“All religious endeavour, and particularly that of piety, sets man in motion towards God. The man of piety is a pilgrim on the way to find God. . . . He says with St. Augustine: ‘Thou hast made us for Thyself, O God, and our heart cannot rest until it is stayed on Thee.’ . . . Is not God already our life when we feel such ardour, when He, too, becomes the object of a quest so engrossing and so eager?”
“Moreover, God does not conceal Himself from those who seek Him. He answers the pious Christian in the words that Pascal so often heard in the depths of his heart: ‘Be of good comfort; thou wouldst not seek Me, if thou hadst not found Me!’ To every man who seeks God Himself with all sincerity of spirit, Jesus says: ‘Ask, and it shall be given you: seek, and you shall find: knock, and it shall be opened to you’ (Matt 7:7). This promise is infallible only, and then alone deserves to be so, when God is the object of our quest.”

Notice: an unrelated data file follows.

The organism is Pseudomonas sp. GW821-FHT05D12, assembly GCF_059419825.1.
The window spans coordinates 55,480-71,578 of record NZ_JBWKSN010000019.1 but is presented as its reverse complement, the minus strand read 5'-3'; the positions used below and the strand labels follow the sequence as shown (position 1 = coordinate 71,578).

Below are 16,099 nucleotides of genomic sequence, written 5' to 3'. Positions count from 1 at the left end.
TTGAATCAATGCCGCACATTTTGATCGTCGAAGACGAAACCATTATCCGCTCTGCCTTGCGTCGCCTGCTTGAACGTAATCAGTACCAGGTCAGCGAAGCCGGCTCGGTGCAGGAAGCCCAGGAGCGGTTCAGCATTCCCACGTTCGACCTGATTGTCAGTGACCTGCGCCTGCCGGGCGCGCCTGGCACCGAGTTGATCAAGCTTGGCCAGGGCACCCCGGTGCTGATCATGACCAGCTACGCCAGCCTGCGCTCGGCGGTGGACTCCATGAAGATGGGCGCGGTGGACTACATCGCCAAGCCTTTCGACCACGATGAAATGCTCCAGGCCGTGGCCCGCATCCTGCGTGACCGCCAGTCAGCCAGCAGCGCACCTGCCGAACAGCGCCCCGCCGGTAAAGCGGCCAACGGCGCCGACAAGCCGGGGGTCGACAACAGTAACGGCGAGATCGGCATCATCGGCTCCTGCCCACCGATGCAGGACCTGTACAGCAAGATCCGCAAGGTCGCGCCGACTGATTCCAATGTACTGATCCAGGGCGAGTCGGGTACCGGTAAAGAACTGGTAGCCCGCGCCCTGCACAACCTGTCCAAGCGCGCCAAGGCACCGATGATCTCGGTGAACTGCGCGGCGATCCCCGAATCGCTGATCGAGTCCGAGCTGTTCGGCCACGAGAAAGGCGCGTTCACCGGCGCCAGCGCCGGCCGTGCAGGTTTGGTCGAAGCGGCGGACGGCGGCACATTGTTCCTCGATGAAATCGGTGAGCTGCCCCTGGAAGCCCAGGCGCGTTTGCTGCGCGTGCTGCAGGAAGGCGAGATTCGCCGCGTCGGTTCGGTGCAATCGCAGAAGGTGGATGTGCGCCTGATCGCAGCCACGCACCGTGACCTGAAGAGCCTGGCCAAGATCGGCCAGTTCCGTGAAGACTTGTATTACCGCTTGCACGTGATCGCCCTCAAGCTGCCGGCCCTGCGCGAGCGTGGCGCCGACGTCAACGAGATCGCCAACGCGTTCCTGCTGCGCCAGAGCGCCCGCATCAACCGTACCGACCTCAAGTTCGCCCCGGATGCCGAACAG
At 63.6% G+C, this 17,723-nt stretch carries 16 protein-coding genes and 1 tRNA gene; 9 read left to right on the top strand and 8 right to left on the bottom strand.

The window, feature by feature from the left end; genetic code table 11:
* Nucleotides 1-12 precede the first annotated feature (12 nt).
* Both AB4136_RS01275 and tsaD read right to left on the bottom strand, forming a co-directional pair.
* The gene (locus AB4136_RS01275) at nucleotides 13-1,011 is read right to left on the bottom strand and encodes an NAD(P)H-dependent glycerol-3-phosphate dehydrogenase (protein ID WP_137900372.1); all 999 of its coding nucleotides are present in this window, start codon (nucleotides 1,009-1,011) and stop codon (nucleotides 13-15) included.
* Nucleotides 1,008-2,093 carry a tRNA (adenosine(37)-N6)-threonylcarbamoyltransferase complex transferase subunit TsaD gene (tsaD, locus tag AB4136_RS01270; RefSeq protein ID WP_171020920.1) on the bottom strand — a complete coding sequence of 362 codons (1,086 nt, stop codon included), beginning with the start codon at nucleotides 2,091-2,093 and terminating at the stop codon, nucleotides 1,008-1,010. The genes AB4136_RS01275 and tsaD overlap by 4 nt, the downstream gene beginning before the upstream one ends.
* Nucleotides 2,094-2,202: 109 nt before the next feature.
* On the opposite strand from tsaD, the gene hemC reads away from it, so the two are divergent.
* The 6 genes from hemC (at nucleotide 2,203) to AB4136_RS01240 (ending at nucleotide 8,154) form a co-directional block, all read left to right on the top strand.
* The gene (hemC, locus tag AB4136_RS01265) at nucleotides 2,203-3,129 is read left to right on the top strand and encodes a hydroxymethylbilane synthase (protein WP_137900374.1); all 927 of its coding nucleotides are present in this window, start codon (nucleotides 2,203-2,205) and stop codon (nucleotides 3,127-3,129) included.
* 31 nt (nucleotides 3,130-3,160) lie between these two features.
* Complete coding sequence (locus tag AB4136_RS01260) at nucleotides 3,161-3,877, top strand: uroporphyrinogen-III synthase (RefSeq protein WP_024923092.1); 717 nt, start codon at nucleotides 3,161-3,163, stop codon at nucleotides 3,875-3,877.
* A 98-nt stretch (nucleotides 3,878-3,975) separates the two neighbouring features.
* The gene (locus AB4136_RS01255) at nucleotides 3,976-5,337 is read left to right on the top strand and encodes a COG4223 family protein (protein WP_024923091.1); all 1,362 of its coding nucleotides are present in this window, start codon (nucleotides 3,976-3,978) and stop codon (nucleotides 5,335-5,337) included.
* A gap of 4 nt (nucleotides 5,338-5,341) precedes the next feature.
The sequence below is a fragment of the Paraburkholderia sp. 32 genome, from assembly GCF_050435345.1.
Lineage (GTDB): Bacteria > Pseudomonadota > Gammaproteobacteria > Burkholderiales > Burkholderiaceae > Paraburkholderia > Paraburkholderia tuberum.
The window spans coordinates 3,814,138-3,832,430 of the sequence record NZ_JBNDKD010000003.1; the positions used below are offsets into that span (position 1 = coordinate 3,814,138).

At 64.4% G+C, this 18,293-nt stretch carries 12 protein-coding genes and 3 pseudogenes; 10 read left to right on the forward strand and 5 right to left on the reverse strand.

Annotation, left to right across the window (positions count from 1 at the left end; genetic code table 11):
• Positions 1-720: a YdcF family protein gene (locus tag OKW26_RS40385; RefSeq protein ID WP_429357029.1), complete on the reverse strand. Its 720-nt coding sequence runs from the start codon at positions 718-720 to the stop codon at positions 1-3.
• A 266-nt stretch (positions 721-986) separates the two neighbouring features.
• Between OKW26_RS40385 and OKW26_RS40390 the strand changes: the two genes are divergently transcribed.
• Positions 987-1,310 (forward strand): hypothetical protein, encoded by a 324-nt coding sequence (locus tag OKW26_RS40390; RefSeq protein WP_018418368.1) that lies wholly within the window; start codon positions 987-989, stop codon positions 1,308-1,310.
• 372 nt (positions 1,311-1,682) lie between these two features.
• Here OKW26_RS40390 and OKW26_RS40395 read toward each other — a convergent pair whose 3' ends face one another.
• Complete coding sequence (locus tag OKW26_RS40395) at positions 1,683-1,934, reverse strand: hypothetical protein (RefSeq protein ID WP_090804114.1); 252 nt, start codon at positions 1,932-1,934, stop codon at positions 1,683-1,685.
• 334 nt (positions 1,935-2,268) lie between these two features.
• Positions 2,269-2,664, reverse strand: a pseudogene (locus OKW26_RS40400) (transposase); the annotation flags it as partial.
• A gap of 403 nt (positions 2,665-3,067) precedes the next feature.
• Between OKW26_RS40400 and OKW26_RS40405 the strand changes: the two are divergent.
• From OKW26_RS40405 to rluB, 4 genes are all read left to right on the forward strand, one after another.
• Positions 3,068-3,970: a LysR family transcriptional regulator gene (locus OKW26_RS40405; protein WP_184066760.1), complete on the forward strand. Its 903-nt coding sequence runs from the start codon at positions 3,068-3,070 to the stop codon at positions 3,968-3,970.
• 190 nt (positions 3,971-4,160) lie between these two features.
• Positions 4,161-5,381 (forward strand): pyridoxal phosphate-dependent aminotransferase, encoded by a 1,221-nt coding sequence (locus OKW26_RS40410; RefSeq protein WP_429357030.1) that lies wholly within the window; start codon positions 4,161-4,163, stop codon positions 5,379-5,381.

“After seeking for God throughout creation, it is at the bottom of his own heart that man finds Him. This is not because God has not left traces of His power throughout the universe, not because He has not filled the world with His glory, but because nowhere is He known so clearly, nowhere is He felt so deeply, as at the bottom of the human heart. ‘The kingdom of God is within you,’ said Jesus (Luke 17:21). For this is where the meeting in piety between man and God takes place; there it is that man hears these sweet and strong words: ‘Yea, I have loved thee with an everlasting love; therefore have I drawn thee, taking pity on thee’ (Jer 31:3). . . . There, too, it is that the Christian says to his God in the words of the Magdalene, ‘Rabboni (which is to say, Master)’ (John 20:16), or of the disciple brought back to the faith: ‘My Lord, and my God’ (John 20:28).”
Quotations from Jean Guibert, On Piety (London: R. & T. Washbourne, Ltd., 1911).